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Vaccine. 2019 Jul 9;37(30):4068-4075. doi: 10.1016/j.vaccine.2019.05.078. Epub 2019 Jun 4.

Pneumococcal carriage in children in Ulaanbaatar, Mongolia before and one year after the introduction of the 13-valent pneumococcal conjugate vaccine.

Author information

1
New Vaccines, Murdoch Children's Research Institute, Royal Children's Hospital, Parkville, Australia; Department of Paediatrics, The University of Melbourne, Parkville, Australia. Electronic address: claire.vonmollendorf@mcri.edu.au.
2
New Vaccines, Murdoch Children's Research Institute, Royal Children's Hospital, Parkville, Australia; Department of Paediatrics, The University of Melbourne, Parkville, Australia.
3
New Vaccines, Murdoch Children's Research Institute, Royal Children's Hospital, Parkville, Australia.
4
National Center of Communicable Diseases (NCCD), Ministry of Health, Ulaanbaatar, Mongolia.
5
Ministry of Health, Ulaanbaatar, Mongolia.
6
Institute for Infection and Immunity, St George's, University of London, London, UK; BUGS Bioscience, London Bioscience Innovation Centre, London, UK.
7
Expanded Programme on Immunization, World Health Organization, Ulaanbaatar, Mongolia.
8
New Vaccines, Murdoch Children's Research Institute, Royal Children's Hospital, Parkville, Australia; Department of Paediatrics, The University of Melbourne, Parkville, Australia; Department of Infectious Disease Epidemiology, London School of Hygiene and Tropical Medicine, London, UK.
9
New Vaccines, Murdoch Children's Research Institute, Royal Children's Hospital, Parkville, Australia; Department of Paediatrics, The University of Melbourne, Parkville, Australia; Department of Microbiology and Immunology, The University of Melbourne at the Peter Doherty Institute for Infection and Immunity, Parkville, Australia.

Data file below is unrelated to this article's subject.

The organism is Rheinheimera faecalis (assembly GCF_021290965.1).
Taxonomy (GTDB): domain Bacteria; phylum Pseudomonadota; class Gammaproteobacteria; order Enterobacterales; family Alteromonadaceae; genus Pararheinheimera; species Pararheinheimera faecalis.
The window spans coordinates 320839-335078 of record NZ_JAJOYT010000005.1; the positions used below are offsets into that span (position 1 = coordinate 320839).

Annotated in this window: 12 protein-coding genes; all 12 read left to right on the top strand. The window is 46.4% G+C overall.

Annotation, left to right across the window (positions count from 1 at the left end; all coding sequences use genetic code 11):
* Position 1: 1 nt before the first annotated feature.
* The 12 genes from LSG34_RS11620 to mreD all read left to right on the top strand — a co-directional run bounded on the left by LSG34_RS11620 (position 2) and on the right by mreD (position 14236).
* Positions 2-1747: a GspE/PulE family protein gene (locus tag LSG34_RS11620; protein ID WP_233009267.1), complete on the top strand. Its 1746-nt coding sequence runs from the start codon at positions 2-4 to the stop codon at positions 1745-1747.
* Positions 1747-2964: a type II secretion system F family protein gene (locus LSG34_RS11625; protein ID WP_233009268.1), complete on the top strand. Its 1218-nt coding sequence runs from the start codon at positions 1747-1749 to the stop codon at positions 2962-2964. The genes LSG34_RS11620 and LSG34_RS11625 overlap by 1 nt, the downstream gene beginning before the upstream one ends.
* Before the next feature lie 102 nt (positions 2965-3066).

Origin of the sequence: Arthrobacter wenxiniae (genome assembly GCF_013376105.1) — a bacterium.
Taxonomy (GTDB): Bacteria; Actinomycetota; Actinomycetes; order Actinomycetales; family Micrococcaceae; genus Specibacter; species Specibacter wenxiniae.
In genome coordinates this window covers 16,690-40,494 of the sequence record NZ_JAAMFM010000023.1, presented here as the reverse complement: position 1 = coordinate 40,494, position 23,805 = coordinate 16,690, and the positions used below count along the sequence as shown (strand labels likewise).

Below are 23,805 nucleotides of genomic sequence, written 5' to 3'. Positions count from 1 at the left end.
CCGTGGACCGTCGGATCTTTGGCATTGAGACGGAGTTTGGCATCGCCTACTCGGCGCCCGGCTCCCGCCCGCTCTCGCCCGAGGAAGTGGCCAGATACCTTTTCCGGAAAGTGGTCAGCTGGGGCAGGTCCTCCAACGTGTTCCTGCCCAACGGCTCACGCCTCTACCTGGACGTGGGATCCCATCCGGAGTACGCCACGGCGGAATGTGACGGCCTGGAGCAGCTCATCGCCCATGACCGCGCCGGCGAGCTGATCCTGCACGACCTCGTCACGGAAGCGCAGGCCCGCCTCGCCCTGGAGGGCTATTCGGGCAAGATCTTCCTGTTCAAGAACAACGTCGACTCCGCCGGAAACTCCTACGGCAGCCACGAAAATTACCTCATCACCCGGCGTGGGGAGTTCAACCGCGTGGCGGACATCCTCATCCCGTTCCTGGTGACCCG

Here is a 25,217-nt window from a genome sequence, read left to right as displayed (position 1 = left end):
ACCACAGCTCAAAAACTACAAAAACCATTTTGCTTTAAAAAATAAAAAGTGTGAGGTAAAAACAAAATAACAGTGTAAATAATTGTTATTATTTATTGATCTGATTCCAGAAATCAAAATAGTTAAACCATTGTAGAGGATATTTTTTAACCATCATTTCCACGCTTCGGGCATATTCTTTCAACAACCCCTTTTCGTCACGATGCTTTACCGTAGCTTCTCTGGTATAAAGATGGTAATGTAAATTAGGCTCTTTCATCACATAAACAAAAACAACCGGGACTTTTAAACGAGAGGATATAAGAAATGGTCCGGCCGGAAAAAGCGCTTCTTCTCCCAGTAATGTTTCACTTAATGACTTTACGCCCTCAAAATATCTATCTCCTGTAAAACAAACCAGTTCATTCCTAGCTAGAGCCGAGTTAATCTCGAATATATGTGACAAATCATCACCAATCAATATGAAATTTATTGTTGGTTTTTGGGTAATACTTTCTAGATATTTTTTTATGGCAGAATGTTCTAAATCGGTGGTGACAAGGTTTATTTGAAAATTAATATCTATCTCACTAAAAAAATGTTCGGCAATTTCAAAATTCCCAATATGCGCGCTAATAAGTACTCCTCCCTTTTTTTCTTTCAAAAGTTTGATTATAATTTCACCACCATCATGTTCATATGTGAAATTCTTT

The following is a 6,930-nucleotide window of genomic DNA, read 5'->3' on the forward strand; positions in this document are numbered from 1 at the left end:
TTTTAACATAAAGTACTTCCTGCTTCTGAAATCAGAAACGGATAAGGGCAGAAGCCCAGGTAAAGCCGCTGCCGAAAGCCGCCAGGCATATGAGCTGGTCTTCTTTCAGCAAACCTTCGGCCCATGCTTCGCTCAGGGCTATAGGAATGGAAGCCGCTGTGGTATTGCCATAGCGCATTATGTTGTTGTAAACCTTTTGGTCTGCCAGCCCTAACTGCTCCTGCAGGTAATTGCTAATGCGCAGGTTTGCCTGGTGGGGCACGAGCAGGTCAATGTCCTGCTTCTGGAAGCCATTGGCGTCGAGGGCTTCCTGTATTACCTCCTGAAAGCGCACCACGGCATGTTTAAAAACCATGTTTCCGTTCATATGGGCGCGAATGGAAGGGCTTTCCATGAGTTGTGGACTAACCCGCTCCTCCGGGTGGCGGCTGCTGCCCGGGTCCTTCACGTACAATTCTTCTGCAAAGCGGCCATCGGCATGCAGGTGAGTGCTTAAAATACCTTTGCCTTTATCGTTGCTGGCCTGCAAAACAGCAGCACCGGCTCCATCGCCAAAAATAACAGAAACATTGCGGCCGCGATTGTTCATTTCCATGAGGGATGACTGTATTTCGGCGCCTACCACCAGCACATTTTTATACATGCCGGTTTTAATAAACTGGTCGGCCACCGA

Abstract

BACKGROUND:

Nasopharyngeal carriage of Streptococcus pneumoniae precedes disease, is the source of pneumococcal community spread, and the mechanism for herd protection provided by pneumococcal conjugate vaccines (PCVs). There are few PCV impact studies in low- and middle-income countries, particularly in Asia. In 2016, Mongolia introduced the 13-valent PCV (PCV13) in a phased manner using a 2 + 1 schedule, with catch-up. We aimed to assess the impact of PCV13 introduction on nasopharyngeal pneumococcal carriage and density in children in Mongolia.

METHODS:

We conducted two cross-sectional carriage surveys (pre- and one year post-PCV) at community health clinics in two districts of the capital city, Ulaanbaatar in both May-July 2015 and 2017. The study analysis included 961 children too young to be vaccinated (5-8 weeks old) and 989 children eligible for vaccination (12-23 months old). Pneumococci were detected by quantitative real-time PCR and molecular serotyping performed using DNA microarray.

FINDINGS:

One year post-PCV introduction, PCV13 serotype carriage reduced by 52% in 12-23 month olds (adjusted prevalence ratio [aPR] 0.48 [95% confidence interval [CI] 0.39-0.59]), with evidence of non-PCV13 serotype replacement (aPR 1.55 [95% CI 1.30-1.85]), compared with the pre-PCV period. In 5-8 week olds, PCV13 serotype carriage reduced by 51% (aPR 0.49 [95% CI 0.33-0.73]) with no significant change in non-PCV13 serotype carriage (aPR 1.10 [95% CI 0.83-1.46]). An increase was observed in both PCV13 and non-PCV13 pneumococcal density post-PCV introduction. Antimicrobial resistance (AMR) genes were common, with 82.3% of samples containing at least one of the 10 AMR genes assessed.

CONCLUSION:

This study demonstrates substantive PCV13 impact on pneumococcal carriage one year post-vaccine introduction in Mongolia. The reductions in PCV13 serotype carriage are likely to result in reductions in pneumococcal disease including indirect effects. Increases in non-PCV13 serotypes require further monitoring.

KEYWORDS:

13-valent pneumococcal conjugate vaccine impact; Antimicrobial resistance; Children; Herd immunity; Mongolia; Pneumococcal carriage

PMID:
31174939
DOI:
10.1016/j.vaccine.2019.05.078
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